By SANDRA CANO and ANA B. QUEZADA Providing access to a quality public education is a primary responsibility of policymakers and elected officials. All children are entitled to a quality education no matter their race, socioeconomic status, or zip code.
Providing access to a quality public education is a primary responsibility of policymakers and elected officials. All children are entitled to a quality education no matter their race, socioeconomic status, or zip code.
The moratorium on charter school expansion recently approved by the Rhode Island Senate is neither anti-education nor anti-charter school. Rather, it is about saving traditional public schools, thereby ensuring every child in our state has a fighting chance at a quality education before it’s too late.
Recently, the Board of Education granted preliminary approval of 5,835 more charter school seats. Any increase to the number of seats at charter schools inherently draws financial resources from traditional public schools, and the estimated fiscal impact of this expansion exceeds $90 million. The new and expanded charter schools would be funded through $25.4 million charged to the sending districts directly. Those sending districts would also forego state aid of approximately $66.9 million, which would instead be directed to the new charter schools. That is on top of the increased demand for resources from school district struggling due to the COVID-19 pandemic.
These districts, which range from Pawtucket to Providence to Woonsocket to Warwick, simply cannot afford it. We’ve already seen what losing these precious dollars could mean: cuts to career and tech education, ELL programming, services for students with special needs, or even sports and music. The moratorium recently approved by the Senate isn’t about teachers or unions, it’s about giving the General Assembly and policy makers the necessary time to review the current funding structure for public education before it’s too late.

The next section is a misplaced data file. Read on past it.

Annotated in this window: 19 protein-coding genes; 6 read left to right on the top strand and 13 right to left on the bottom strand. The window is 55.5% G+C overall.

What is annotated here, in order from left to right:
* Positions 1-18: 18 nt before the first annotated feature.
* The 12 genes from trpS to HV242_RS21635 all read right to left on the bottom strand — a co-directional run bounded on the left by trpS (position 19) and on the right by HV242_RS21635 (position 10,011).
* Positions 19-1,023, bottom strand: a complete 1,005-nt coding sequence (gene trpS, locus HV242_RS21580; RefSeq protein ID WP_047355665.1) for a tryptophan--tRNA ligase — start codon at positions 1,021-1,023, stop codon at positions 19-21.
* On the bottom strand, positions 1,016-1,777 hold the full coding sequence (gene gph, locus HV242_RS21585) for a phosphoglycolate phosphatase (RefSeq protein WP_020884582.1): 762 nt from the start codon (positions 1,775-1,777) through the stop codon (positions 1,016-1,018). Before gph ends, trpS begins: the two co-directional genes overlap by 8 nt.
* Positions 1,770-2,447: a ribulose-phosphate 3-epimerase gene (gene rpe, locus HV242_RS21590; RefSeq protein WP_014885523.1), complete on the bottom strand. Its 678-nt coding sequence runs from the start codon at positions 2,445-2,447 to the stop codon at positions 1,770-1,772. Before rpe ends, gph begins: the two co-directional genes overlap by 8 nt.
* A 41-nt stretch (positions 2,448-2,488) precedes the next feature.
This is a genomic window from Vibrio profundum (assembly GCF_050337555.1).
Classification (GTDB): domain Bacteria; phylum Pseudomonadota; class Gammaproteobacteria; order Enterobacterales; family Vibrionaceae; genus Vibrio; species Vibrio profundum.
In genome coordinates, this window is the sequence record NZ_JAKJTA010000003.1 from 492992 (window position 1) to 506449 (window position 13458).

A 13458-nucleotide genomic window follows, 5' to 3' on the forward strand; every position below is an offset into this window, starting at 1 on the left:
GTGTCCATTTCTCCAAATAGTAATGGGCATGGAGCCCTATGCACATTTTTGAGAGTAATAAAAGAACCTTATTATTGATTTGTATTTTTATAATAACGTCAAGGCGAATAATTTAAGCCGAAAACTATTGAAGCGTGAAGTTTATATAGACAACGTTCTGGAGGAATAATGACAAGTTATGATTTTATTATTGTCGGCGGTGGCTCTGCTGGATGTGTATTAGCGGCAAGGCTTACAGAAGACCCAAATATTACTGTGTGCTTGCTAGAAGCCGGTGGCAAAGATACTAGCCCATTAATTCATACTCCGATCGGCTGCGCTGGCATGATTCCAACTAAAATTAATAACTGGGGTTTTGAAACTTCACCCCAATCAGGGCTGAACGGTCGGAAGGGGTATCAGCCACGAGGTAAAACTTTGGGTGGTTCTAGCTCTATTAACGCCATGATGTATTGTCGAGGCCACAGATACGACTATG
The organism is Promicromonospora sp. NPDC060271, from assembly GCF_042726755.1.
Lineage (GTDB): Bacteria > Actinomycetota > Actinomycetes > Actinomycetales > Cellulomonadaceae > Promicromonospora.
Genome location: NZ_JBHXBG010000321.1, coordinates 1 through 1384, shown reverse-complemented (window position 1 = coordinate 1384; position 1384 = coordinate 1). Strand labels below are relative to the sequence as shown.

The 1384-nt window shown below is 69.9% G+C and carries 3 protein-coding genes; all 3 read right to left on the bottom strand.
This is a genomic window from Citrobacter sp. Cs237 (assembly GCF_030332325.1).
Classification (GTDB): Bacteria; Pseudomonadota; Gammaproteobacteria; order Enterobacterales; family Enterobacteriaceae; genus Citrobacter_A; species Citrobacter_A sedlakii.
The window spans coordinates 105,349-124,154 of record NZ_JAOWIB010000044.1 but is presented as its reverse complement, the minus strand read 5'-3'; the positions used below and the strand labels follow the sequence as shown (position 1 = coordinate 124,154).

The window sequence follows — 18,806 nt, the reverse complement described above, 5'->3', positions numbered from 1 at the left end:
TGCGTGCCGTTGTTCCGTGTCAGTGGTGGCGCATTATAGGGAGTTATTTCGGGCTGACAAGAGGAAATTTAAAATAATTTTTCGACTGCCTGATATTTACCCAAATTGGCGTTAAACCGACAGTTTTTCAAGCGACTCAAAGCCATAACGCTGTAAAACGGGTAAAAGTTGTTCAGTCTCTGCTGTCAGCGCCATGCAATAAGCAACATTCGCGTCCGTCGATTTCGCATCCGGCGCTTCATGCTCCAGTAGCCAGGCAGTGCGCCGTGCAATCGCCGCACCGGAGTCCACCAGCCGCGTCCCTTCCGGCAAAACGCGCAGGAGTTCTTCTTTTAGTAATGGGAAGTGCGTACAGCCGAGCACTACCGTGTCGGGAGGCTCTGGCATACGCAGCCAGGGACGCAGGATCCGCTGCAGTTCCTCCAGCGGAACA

While we appreciate the opportunities created for some children by charter schools, the fact remains that these opportunities do not exist for every child in Rhode Island. In part, charter schools were created to raise the bar for all public schools by developing innovative practices that could be replicated in a traditional public school setting. Instead, they have been an anchor around the neck of public education. Two parallel education systems in Rhode Island now exist: the charter schools flush with public cash and traditional schools starved of resources.
It is imperative, for the sake of all schoolchildren, that we pause and reexamine our funding formula. In 2019, the General Assembly passed sweeping education reforms modeled on successes in Massachusetts that will raise curriculum standards and increase accountability. In 2018, voters approved an historic $250 million investment in public school facilities to create first-rate classrooms and institutions of learning. As these investments and reforms take hold, now is not the time to starve school districts of precious resources for instruction and programming.
Let’s be clear, we are not “anti-charter school.” The General Assembly has permitted considerable charter school expansion over the last decade. We are now asking for respite and a three-year pause to ensure the expansion of charter schools does not come at the expense of every other child left behind in a public school classroom.
As the appropriating authority, we have a responsibility to look holistically at the entire education structure. Moreover, we have a moral obligation to ensure that every student, in every school district, has the opportunity to receive a quality education.
Sen. Sandra Cano, a Democrat, represents District 8 (Pawtucket) in the Rhode Island Senate and serves as chairwoman of the Senate Education Committee. Sen. Ana B. Quezada, a Democrat, represents District 2 (Providence) in the Senate and serves as deputy majority whip.